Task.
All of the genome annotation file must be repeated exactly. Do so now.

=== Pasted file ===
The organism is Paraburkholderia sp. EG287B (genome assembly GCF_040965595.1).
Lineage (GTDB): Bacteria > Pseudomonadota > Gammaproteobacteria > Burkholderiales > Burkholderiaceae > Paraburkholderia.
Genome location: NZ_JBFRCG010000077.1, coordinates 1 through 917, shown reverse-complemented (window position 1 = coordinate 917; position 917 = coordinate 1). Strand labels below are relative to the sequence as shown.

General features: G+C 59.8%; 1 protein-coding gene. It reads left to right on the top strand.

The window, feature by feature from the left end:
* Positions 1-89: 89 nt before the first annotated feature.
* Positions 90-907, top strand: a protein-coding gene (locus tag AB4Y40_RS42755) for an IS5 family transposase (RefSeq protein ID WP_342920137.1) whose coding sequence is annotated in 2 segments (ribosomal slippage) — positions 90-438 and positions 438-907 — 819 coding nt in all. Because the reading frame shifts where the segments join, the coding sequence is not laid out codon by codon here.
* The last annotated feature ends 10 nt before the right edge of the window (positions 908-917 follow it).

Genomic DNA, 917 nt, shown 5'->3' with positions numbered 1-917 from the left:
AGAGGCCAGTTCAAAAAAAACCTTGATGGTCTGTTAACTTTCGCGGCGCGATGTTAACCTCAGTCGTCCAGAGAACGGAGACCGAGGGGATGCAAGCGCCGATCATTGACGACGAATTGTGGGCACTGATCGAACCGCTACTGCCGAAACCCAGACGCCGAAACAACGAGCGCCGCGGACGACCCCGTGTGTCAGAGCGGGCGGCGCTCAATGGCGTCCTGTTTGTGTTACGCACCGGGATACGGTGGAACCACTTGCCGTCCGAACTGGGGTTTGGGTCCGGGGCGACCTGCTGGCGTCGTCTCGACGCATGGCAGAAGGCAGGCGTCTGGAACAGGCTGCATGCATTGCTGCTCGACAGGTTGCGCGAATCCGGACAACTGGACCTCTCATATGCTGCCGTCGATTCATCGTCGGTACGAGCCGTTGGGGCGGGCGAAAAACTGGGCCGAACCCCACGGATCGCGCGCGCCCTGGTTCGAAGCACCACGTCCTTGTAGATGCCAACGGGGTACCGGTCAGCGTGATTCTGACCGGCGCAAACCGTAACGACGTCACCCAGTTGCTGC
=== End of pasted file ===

The organism is Paraburkholderia sp. EG287B (genome assembly GCF_040965595.1).
Lineage (GTDB): Bacteria > Pseudomonadota > Gammaproteobacteria > Burkholderiales > Burkholderiaceae > Paraburkholderia.
Genome location: NZ_JBFRCG010000077.1, coordinates 1 through 917, shown reverse-complemented (window position 1 = coordinate 917; position 917 = coordinate 1). Strand labels below are relative to the sequence as shown.

General features: G+C 59.8%; 1 protein-coding gene. It reads left to right on the top strand.

The window, feature by feature from the left end:
* Positions 1-89: 89 nt before the first annotated feature.
* Positions 90-907, top strand: a protein-coding gene (locus tag AB4Y40_RS42755) for an IS5 family transposase (RefSeq protein ID WP_342920137.1) whose coding sequence is annotated in 2 segments (ribosomal slippage) — positions 90-438 and positions 438-907 — 819 coding nt in all. Because the reading frame shifts where the segments join, the coding sequence is not laid out codon by codon here.
* The last annotated feature ends 10 nt before the right edge of the window (positions 908-917 follow it).

Genomic DNA, 917 nt, shown 5'->3' with positions numbered 1-917 from the left:
AGAGGCCAGTTCAAAAAAAACCTTGATGGTCTGTTAACTTTCGCGGCGCGATGTTAACCTCAGTCGTCCAGAGAACGGAGACCGAGGGGATGCAAGCGCCGATCATTGACGACGAATTGTGGGCACTGATCGAACCGCTACTGCCGAAACCCAGACGCCGAAACAACGAGCGCCGCGGACGACCCCGTGTGTCAGAGCGGGCGGCGCTCAATGGCGTCCTGTTTGTGTTACGCACCGGGATACGGTGGAACCACTTGCCGTCCGAACTGGGGTTTGGGTCCGGGGCGACCTGCTGGCGTCGTCTCGACGCATGGCAGAAGGCAGGCGTCTGGAACAGGCTGCATGCATTGCTGCTCGACAGGTTGCGCGAATCCGGACAACTGGACCTCTCATATGCTGCCGTCGATTCATCGTCGGTACGAGCCGTTGGGGCGGGCGAAAAACTGGGCCGAACCCCACGGATCGCGCGCGCCCTGGTTCGAAGCACCACGTCCTTGTAGATGCCAACGGGGTACCGGTCAGCGTGATTCTGACCGGCGCAAACCGTAACGACGTCACCCAGTTGCTGC